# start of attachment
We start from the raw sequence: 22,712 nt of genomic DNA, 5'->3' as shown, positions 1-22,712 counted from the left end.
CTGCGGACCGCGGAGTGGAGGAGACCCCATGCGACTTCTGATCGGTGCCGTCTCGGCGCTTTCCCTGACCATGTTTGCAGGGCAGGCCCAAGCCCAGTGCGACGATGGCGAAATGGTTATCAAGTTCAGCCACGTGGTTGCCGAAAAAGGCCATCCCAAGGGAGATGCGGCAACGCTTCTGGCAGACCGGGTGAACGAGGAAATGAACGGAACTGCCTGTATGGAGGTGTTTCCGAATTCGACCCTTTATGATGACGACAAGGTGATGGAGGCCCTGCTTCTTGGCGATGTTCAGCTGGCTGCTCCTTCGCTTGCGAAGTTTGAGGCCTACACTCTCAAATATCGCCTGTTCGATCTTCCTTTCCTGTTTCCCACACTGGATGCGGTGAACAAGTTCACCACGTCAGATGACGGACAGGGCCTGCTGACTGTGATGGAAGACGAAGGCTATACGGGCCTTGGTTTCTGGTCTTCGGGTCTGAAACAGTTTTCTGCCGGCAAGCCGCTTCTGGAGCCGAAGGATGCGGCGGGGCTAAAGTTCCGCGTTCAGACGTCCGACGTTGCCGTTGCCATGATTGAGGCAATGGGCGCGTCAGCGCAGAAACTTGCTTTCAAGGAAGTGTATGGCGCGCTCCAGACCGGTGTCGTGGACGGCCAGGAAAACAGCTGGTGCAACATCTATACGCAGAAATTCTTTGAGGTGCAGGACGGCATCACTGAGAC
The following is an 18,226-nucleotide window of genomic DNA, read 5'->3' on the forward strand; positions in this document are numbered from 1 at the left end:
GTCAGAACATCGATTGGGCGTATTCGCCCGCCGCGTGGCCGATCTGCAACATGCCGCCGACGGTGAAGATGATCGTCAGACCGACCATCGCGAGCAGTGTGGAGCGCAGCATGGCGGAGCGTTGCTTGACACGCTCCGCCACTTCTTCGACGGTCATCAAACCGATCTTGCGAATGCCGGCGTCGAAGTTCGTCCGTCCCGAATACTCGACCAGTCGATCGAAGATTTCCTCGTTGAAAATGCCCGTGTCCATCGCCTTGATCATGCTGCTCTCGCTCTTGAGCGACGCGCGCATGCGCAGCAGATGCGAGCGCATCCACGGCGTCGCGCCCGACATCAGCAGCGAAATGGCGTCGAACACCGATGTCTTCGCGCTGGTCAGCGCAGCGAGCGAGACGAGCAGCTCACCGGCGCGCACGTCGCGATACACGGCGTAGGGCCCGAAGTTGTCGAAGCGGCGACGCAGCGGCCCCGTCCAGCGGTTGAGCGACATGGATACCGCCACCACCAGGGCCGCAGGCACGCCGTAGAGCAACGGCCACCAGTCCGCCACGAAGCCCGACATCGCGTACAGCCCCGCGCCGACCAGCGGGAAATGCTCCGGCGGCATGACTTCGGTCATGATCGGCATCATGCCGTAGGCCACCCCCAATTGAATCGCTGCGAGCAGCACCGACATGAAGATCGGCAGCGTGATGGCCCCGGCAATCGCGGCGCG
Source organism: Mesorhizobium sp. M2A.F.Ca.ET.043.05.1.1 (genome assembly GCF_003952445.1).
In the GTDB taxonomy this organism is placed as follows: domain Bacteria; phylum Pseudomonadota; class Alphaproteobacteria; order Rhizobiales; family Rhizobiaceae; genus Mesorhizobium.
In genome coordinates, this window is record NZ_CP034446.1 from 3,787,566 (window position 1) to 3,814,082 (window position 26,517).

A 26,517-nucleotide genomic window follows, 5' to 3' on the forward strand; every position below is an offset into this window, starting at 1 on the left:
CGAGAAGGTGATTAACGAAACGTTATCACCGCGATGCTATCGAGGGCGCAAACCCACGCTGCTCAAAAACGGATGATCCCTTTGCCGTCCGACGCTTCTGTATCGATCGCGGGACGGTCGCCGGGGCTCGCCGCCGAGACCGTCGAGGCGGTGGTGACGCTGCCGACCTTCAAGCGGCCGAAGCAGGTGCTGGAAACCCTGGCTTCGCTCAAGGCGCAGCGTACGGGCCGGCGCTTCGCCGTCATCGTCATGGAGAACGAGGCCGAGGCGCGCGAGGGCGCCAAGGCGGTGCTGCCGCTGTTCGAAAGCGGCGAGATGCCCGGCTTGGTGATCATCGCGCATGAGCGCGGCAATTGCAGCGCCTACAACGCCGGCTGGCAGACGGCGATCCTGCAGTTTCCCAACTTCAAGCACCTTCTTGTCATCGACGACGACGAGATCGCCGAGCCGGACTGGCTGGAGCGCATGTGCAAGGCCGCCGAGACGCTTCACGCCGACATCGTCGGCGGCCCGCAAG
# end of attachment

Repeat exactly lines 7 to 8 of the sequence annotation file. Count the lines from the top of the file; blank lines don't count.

In genome coordinates, this window is record NZ_CP034446.1 from 3,787,566 (window position 1) to 3,814,082 (window position 26,517).

A 26,517-nucleotide genomic window follows, 5' to 3' on the forward strand; every position below is an offset into this window, starting at 1 on the left: